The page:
Samples of water clarity, ph and electrical conductivity were taken along with the invertebrates and plant life which have taken up residence in the restored farm ponds and our new scrapes.
Hopefully we will be able to share their findings in due course but in early news, there is a degree of excitement as Zannichellia, the horned pond weed, was one of the plants found thriving in the restored pond. I hope to learn of the significance of this but I am told it is worthy of informing the County Plant Recorder! Who knew!
It really doesn’t seem that long ago that we were pricking out these trees as seedlings and growing them on in pots ready for planting out. It turns out we started planting out in this field in 2010.
It was a bit of a milestone to be starting to do the first cut on selected trees this week. Alder was urgently needed to replenish the wood chunks used by our local smokehouse customers with Ash and Silver Birch used for making things and (as a last resort) fire wood.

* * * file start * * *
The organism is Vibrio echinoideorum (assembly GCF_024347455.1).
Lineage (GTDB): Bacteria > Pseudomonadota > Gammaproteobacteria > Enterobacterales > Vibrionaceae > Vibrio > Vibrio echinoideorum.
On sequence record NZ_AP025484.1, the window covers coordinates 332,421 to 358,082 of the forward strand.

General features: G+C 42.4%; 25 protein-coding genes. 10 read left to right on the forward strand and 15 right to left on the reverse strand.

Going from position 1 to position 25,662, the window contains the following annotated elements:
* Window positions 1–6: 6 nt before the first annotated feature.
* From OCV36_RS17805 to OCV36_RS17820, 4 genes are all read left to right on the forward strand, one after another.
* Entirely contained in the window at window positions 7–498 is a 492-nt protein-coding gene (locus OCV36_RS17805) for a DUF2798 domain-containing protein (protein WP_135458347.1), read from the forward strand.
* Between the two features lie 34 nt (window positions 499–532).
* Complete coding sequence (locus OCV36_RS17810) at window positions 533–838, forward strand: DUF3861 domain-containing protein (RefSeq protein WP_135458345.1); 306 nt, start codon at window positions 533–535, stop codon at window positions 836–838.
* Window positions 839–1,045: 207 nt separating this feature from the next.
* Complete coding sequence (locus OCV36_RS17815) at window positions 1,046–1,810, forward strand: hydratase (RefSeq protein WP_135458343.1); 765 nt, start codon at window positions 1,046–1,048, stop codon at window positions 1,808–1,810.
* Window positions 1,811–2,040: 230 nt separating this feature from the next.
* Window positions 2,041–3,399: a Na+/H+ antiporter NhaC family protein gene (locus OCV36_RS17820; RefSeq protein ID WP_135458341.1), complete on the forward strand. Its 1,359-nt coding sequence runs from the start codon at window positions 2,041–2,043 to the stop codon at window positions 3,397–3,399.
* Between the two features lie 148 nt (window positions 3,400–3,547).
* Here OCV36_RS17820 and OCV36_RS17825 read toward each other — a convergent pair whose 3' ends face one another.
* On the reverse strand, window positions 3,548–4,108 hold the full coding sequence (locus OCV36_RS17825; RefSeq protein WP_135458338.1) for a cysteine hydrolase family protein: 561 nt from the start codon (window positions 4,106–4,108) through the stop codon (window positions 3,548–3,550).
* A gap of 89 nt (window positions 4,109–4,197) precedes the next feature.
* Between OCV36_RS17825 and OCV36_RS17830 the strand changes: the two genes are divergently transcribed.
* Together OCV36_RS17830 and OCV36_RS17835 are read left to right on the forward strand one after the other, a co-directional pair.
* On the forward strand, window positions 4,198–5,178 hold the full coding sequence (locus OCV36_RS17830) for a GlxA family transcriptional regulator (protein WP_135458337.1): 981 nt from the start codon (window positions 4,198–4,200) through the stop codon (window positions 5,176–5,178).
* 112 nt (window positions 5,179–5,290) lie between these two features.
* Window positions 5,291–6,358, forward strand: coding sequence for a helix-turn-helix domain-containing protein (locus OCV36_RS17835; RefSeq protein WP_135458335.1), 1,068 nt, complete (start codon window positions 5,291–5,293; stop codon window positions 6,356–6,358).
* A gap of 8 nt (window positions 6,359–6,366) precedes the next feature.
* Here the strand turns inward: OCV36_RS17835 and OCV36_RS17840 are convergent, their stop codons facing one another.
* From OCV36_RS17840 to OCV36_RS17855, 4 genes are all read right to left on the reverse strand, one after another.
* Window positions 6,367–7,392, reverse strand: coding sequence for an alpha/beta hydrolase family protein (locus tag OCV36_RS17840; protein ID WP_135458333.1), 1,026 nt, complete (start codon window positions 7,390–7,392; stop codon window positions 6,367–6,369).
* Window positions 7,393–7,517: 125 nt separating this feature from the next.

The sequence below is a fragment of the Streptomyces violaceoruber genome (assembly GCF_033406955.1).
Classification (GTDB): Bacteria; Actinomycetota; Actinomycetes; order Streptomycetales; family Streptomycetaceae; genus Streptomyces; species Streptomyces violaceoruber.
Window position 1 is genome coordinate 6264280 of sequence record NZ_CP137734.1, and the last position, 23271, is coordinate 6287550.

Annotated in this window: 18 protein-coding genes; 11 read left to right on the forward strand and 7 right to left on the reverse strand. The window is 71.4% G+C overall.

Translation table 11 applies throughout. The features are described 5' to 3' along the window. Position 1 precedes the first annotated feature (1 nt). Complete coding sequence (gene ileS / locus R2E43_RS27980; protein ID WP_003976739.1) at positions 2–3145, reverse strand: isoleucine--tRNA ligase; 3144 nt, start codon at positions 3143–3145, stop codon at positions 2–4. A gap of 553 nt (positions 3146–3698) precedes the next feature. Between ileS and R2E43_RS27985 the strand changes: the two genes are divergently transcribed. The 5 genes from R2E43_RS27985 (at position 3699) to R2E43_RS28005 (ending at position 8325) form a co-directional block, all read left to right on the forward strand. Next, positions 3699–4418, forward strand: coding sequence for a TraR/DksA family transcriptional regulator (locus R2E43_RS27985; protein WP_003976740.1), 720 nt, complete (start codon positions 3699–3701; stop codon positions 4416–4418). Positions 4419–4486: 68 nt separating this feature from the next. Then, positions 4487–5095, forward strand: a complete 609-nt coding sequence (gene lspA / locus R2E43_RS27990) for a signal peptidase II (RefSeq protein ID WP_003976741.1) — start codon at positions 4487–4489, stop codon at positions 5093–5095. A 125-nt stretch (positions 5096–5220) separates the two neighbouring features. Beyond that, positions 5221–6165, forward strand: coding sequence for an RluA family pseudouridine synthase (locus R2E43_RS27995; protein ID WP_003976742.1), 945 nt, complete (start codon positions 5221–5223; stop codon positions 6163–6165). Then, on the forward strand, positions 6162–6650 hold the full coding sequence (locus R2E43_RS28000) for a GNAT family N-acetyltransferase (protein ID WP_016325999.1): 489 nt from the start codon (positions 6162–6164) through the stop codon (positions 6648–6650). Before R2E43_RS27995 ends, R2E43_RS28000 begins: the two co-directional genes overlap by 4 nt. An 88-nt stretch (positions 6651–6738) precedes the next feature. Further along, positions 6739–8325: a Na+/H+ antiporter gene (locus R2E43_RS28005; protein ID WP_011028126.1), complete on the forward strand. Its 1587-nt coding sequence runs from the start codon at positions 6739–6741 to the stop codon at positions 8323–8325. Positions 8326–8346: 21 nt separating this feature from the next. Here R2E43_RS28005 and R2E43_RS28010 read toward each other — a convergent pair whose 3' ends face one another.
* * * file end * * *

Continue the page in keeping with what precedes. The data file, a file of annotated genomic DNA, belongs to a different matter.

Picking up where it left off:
The little Makita electric chainsaw was given it’s first outing on coppice duties and performed well, if anything too well as I had hoped the batteries would give out before I did.
The bar is for measuring the log length. The majority will not need splitting but, if they do, that is the maximum length that the splitter can take. The sticks also fit in an IBC crate which facilitates drying and minimises further handling.
As we were only taking out selected trees it opened up the canopy just enough to let some light in. The remaining branches will be ‘chunked’ for wood fuel with the fine brash stacked to provide habitat as it rots down.
It’s that time of year when our wild damsons are just coming ready so time to risk life and limb reaching over the very deep ditch to try and hook the branches and get them harvested. Probably three quarters of the fruit is inaccessible so I don’t feel that guilty about raiding the natural larder.
Most of our share will end up as jam courtesy of mother; some sold to raise money for her charities, some for us and some for the breakfast table at Coed Cae
As some will know we try and do a little trial of the more unusual in the hydroponic tanks each year. This year it was the turn of ginger.
Having read up about it I went down to our local Booths supermarket to find a suitable fresh ginger ‘root’ tuber with lots of nodules on. The reality was somewhat different, with the offerings off the shelf being very dry and even though they were all quite large (and expensive) none had more than one ‘eye’.